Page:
The unemployment rate for disabled persons between the ages of 18 and 65 is estimated at nearly 70 percent. This astounding statistic makes people with disabilities the largest underemployed group in our country. The US Department of Education reports that more than nine million working-age people with disabilities want to work but aren't able to secure employment. That is, over 40 percent of disabled persons ages 18 to 64 whose disabilities would permit gainful employment with available accommodations are unemployed. The most commonly cited reason for this disparity is inadequate education and training for available positions. 1-2 A major contributing factor is the reluctance of people with disabilities to pursue more marketable professions as a result of a lack of accessible media in the educational system.
Certain disciplines, such as those in science, technology, engineering, and mathematics (STEM), present the greatest barriers. Persons with disabilities remain undereducated, underemployed, and underrepresented in STEM disciplines. 3 The representation of persons with disabilities in STEM fields is less than 50 percent of the population as a whole. 4 Estimates are even bleaker for the engineering professions where only 1.2 percent of working persons with disabilities are represented, although they make up 11.4 percent of the general population. 5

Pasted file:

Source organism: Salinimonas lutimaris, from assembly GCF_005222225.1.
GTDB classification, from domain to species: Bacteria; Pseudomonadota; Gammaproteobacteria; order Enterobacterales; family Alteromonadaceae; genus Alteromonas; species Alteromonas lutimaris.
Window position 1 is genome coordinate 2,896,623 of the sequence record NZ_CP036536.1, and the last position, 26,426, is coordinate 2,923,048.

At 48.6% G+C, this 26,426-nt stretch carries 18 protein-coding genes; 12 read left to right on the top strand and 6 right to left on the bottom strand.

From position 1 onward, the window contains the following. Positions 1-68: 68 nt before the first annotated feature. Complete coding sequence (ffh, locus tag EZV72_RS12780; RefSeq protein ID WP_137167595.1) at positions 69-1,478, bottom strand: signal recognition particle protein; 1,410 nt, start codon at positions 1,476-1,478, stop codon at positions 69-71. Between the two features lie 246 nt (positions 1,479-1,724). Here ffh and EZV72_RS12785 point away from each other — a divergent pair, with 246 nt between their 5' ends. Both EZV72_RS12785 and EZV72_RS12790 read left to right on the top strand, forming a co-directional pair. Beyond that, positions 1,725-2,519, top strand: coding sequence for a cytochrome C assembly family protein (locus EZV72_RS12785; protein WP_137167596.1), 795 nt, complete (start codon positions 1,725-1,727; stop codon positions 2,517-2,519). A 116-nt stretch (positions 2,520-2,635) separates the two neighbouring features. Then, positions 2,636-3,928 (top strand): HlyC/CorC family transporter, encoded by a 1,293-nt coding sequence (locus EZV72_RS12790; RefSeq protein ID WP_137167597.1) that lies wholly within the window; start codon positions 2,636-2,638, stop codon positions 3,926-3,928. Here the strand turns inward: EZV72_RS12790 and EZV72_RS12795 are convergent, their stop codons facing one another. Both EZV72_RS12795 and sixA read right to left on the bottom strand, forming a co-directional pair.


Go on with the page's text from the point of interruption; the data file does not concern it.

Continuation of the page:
Prior to well-formed markup languages like the Standard Generalized Markup Language, the structure of accessible media was poorly understood. The emergence of the Web as a key economic and social force compelled markup techniques to mature. The maturation process illuminated the deep syntactic and semantic structure of information, which in turn made it possible to produce truly accessible media that can be retargeted programmatically for any audience, without loss of meaning.